Malawi Confederation of Chambers of Commerce and Industry (MCCCI) has asked Treasury to review excise tax on companies producing alcoholic beverages if they are to survive the turbulent economic environment.
MCCCI chief executive officer Chancellor Kaferapanjira said this on Friday in Lilongwe when he appeared before Parliament’s Budget and Finance Committee.
He said companies such as Chibuku Products Limited (CPL) and Castel Malawi Limited are on the verge of collapse due to high excise tax Treasury imposed on their products.
Kaferapanjira said the local firms are failing to compete with imported products as tax regimes in neighbouring countries are fair; hence, enabling them to export to Malawi and other countries at an affordable price.
He said: “Our businesses are facing challenges, especially in manufacturing and are on the brink of closure.
“For example, Chibuku Products Limited and Castel Malawi Limited are facing challenges from competition, which is unfair because the companies that are exporting into Malawi, their products are originating from countries which have lower taxes.
“For example, Chibuku which is at 40 percent excise tax in Malawi is only at seven percent in Zambia.”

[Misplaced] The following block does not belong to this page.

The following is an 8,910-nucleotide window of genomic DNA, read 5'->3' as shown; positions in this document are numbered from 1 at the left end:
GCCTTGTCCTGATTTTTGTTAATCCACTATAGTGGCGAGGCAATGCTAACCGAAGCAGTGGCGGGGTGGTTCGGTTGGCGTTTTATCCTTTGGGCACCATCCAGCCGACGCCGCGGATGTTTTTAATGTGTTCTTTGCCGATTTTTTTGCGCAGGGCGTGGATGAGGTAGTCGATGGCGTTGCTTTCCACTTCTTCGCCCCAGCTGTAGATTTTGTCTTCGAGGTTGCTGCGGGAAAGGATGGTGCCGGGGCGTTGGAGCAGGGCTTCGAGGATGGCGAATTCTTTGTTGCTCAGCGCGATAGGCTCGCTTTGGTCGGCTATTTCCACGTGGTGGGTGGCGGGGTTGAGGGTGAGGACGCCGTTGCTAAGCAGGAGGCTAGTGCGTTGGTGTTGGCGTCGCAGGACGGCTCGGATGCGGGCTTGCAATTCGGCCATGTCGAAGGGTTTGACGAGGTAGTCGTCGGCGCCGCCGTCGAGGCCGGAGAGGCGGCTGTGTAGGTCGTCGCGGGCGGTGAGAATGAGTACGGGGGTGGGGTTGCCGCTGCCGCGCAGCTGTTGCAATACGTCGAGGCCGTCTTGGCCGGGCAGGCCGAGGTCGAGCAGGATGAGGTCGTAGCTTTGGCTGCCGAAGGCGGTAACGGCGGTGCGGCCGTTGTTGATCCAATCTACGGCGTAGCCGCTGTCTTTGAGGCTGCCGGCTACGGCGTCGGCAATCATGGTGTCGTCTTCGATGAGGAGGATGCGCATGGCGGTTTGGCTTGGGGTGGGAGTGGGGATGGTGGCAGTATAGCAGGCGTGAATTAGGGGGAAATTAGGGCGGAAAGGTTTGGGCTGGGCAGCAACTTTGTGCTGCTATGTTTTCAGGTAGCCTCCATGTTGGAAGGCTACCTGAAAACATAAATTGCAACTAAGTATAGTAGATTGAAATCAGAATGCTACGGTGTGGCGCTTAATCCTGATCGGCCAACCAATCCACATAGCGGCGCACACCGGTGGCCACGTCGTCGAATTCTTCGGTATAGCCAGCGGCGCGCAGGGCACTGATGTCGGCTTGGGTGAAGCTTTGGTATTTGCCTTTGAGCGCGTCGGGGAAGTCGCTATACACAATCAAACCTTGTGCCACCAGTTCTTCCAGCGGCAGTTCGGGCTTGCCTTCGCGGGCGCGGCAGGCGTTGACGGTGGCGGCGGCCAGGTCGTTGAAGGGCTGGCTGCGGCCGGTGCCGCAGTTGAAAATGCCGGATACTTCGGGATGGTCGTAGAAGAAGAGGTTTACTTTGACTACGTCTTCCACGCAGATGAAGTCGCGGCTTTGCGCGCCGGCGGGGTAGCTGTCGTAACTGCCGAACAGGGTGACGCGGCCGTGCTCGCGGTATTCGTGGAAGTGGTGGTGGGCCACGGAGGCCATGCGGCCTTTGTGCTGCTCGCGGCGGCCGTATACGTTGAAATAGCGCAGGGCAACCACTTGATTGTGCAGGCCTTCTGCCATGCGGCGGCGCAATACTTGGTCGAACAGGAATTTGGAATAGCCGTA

Kaferapanjira said as a result, there has been a boom in illegal trading platforms, taking advantage of the country’s tax regime which is promoting smuggling and putting local manufacturers at a disadvantage.
He said CPL is proposing a downward revision of excise tax from 40 percent to 25 percent.
“Castel seeks a downward revision of excise tax from 65 percent to between 35 and 40 percent, or suggests that if the tax is to be maintained, it should be productive cost and not on sales,” said Kaferapanjira.
Parliament’s Budget and Finance Committee chairperson Sosten Gwengwe said it is high time government introduced tax regimes that can make local firms competitive.
He said in the long run, the effect will not only be on the products, but also employees who will lose their jobs.
Said Gwengwe: “Tax rates for our companies are not competitive. It’s time government introduced tax reforms that will be competitive regionally to keep and attract new investments.”
He said there is need to appreciate that when investors are scouting for destinations for their investment, they look for locational advantages which government needs also to consider. In the 2019/20 fiscal year, government introduced tax measures to encourage growth, industrialisation and promotion of human rights, particularly on measures to support people with albinism according to a statement Minister of Finance and Economic Planning Joseph Mwananvekha presented last September in Parliament.